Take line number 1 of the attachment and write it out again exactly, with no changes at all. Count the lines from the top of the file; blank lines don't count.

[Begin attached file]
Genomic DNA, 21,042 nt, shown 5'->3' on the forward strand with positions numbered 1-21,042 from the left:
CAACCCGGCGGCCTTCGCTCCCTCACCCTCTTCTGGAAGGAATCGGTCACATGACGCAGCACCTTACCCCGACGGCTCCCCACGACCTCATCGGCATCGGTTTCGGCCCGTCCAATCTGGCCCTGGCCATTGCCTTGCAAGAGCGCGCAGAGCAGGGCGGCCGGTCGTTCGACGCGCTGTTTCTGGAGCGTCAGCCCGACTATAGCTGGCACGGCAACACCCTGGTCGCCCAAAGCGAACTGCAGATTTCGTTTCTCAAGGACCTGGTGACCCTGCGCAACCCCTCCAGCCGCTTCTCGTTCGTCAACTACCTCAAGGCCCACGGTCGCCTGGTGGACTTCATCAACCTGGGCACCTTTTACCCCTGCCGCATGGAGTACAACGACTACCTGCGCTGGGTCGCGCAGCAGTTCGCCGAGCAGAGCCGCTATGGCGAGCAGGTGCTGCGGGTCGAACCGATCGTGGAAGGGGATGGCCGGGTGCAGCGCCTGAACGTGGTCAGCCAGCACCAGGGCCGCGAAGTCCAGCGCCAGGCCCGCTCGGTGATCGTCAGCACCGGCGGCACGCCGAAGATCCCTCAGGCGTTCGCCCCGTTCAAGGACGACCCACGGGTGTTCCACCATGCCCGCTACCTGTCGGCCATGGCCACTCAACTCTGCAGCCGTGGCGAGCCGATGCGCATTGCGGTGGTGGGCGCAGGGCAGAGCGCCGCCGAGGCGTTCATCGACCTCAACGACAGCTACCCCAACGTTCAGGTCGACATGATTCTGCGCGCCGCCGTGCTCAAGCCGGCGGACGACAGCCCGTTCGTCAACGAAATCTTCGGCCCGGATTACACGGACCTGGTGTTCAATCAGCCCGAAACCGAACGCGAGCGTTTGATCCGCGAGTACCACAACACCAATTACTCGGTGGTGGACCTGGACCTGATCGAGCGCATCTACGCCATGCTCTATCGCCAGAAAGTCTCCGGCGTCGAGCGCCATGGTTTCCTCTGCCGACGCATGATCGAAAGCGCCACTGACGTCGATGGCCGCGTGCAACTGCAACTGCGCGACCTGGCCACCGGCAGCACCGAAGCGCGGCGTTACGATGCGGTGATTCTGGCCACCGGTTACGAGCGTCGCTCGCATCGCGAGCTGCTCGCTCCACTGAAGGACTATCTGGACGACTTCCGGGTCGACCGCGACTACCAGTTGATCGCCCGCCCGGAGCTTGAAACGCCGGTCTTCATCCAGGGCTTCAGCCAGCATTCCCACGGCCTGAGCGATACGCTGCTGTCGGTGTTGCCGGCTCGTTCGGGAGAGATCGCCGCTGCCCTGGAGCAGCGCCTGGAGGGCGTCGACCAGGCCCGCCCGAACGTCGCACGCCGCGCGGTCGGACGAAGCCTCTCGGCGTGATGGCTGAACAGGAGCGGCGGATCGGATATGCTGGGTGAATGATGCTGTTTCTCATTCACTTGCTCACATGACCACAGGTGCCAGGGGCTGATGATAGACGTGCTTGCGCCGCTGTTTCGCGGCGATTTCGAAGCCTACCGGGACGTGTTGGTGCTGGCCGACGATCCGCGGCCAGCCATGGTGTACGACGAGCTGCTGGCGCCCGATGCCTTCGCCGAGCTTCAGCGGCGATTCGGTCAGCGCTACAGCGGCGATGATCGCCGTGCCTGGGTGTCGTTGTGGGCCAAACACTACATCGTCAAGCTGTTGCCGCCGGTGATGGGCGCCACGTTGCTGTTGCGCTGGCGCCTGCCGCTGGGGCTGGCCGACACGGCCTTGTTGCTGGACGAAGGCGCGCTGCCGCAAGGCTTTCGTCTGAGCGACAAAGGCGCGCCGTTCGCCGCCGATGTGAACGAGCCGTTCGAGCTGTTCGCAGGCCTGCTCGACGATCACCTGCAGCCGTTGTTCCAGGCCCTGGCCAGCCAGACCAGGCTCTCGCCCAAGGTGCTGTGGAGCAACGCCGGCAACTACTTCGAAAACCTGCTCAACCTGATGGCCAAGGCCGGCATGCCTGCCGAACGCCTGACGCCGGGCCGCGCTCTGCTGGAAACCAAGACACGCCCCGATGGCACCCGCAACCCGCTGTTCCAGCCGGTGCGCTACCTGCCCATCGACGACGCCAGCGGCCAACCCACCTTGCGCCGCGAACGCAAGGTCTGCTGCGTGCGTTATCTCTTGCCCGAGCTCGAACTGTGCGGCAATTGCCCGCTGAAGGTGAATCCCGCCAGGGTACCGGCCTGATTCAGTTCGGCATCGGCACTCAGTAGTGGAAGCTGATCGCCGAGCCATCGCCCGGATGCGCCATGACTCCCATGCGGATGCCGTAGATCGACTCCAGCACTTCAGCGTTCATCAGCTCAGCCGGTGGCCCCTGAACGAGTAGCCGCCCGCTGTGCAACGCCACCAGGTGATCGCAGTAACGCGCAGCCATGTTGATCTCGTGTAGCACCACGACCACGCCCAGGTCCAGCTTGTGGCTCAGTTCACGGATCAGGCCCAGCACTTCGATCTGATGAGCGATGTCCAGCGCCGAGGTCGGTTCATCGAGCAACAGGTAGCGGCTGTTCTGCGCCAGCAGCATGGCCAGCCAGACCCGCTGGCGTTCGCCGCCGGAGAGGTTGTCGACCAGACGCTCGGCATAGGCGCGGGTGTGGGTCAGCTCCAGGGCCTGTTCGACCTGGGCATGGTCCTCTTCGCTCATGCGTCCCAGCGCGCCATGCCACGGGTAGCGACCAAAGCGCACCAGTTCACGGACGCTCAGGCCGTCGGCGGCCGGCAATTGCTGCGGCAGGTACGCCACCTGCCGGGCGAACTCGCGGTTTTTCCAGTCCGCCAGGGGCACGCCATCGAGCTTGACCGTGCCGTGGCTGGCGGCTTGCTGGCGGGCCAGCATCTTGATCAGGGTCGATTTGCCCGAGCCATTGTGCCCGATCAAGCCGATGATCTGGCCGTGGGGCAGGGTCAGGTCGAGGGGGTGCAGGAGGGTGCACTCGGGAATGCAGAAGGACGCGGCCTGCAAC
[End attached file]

Genomic DNA, 21,042 nt, shown 5'->3' on the forward strand with positions numbered 1-21,042 from the left: